Saturday, 25 February 2017

Hulk [2016] #3 - Marvel Comics

HULK No. 3, April 2017
Despite its narrative predominantly concentrating upon Miss Walters and her working life within the offices of Ryu, Barber, Zucker and Scott, Issue Three of “Hulk” rather cleverly additionally shifts a good deal of attention onto Jen’s “first client, Maise Brewn” who “is fighting eviction and trauma of her own.” Indeed, in many ways the most enthralling parts of Mariko Tamaki’s script for “Deconstructed” are when the “reclusive woman” is either shown hiding inside her dark flat ‘sobbing’ to the former yoga instructor’s unseen guardian, or being quizzed by two police detectives who are investigating her landlord’s recent, gruesome murder. The Ontario-born writer additionally manages to intermittently pique the reader’s interest by having the titular character’s alter-ego scour a selection of magazines detailing the fall of the podcaster “on wellness in the modern world” from normalcy, courtesy of her business partner paying a few men to try and kill her “because he wanted to sell the business.”

This slow, potentially ponderous exploration of the young girl’s mysteriously sinister existence is well-timed by the Canadian graphic novelist, as it arrives just as the comic’s storyline concerning the lawyer’s unwavering unhappiness, and constant battle to refrain from ‘turning green’, was arguably just starting to become a little tiring for the title’s audience. In fact, if it wasn’t for the softly spoken Brewn and her silent, formidably deadly flat-mate, it’s hard to think how much longer the twenty-page publication could continue to simply bemoan the day-to-day plight of Bruce Banner’s cousin without becoming a genuinely tedious bore. It would definitely take more than a brief cameo by Hellcat, especially if the pair's somewhat overlong conversation simply focuses upon “one of the world’s canniest lawyers” just wanting her “best friend” to ‘give her space.’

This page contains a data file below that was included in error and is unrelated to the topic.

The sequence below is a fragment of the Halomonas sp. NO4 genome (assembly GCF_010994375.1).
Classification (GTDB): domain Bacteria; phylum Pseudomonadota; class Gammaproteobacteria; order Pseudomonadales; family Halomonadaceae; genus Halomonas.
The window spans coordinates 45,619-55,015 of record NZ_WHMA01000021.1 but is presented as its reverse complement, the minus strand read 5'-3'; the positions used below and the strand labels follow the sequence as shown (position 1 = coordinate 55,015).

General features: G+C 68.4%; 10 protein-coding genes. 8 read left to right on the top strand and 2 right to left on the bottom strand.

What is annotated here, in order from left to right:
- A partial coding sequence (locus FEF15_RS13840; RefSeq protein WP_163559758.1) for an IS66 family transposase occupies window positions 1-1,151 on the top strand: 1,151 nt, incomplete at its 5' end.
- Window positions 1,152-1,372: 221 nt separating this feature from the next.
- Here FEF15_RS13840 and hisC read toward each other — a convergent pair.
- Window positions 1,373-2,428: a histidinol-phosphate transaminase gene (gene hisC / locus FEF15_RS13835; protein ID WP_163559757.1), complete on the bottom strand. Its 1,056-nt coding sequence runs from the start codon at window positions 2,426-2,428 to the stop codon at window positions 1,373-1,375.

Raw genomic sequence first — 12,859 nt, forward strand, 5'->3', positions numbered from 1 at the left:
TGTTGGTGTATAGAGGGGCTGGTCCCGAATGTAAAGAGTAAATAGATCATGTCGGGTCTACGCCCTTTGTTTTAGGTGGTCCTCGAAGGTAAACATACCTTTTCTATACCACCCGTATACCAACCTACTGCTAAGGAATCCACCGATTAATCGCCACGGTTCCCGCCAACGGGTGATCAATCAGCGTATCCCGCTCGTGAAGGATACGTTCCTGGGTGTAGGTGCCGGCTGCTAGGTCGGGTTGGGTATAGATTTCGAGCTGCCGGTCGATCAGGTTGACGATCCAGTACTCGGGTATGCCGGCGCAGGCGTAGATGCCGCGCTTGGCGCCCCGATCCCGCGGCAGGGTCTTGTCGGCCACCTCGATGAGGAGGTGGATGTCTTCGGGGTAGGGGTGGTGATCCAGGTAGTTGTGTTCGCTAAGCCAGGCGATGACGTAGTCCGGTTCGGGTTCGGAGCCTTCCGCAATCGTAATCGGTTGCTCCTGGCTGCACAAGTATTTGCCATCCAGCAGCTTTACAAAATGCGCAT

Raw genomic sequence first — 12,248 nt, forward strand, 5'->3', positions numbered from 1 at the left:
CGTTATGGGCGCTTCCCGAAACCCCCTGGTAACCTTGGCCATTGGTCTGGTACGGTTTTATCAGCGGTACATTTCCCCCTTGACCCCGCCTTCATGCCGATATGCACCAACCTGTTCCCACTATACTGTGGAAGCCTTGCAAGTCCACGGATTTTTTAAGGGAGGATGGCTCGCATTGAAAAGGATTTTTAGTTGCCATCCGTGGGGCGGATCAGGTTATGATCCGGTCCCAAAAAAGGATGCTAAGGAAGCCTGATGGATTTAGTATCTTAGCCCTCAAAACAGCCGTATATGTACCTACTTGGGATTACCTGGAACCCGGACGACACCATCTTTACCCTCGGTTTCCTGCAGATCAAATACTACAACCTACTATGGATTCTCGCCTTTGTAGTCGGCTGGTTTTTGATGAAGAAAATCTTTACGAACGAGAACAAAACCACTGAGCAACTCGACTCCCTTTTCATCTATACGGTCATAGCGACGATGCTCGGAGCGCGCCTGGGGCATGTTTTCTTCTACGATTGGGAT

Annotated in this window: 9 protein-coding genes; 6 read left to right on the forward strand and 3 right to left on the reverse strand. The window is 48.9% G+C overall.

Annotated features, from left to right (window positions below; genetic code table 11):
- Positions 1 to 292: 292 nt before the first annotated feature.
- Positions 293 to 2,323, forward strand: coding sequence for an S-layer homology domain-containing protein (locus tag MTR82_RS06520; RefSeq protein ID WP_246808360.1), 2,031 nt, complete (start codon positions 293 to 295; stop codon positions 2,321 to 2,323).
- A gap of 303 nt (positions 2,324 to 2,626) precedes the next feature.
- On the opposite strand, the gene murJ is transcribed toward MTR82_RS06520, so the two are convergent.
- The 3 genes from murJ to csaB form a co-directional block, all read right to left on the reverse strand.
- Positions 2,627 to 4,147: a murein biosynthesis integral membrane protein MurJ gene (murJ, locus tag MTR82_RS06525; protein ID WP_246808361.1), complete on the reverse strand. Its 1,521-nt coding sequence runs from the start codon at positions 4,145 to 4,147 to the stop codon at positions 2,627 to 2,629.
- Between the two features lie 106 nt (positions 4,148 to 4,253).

Somewhat disappointingly, Nico Leon’s breakdowns for this periodical are just as inconsistent as some of this comic’s written content, with the Argentinian artist’s drawings of the seemingly ever-weary Walters proving just as draining upon the eyes as the woman’s emotional fatigue. Fortunately however, the freelancer’s ability to capture all the atmosphere of a ‘by the book’ police investigation is incredible, and the two detectives' journey through “the creepiest building you’ve ever been in” proves so entertaining that its genuinely heart-breaking when they both meet a presumably grisly demise at the end of the book; “What the -- Aaaaaahhhhh!”
Writer: Mariko Tamaki, Artist: Nico Leon, and Color Artist: Matt Milla


  1. That's a very fair review, Simon, but as I said previously, I have no quibbles with the artwork. Actually, it's growing on me. I've seen a lot worse, as I'm sure you have, too.

    1. Thanks Bryan. I think Miss Brewn is the star of the series for me currently, and as you say, Leon's artwork isn't bad, its simply not my cup of tea.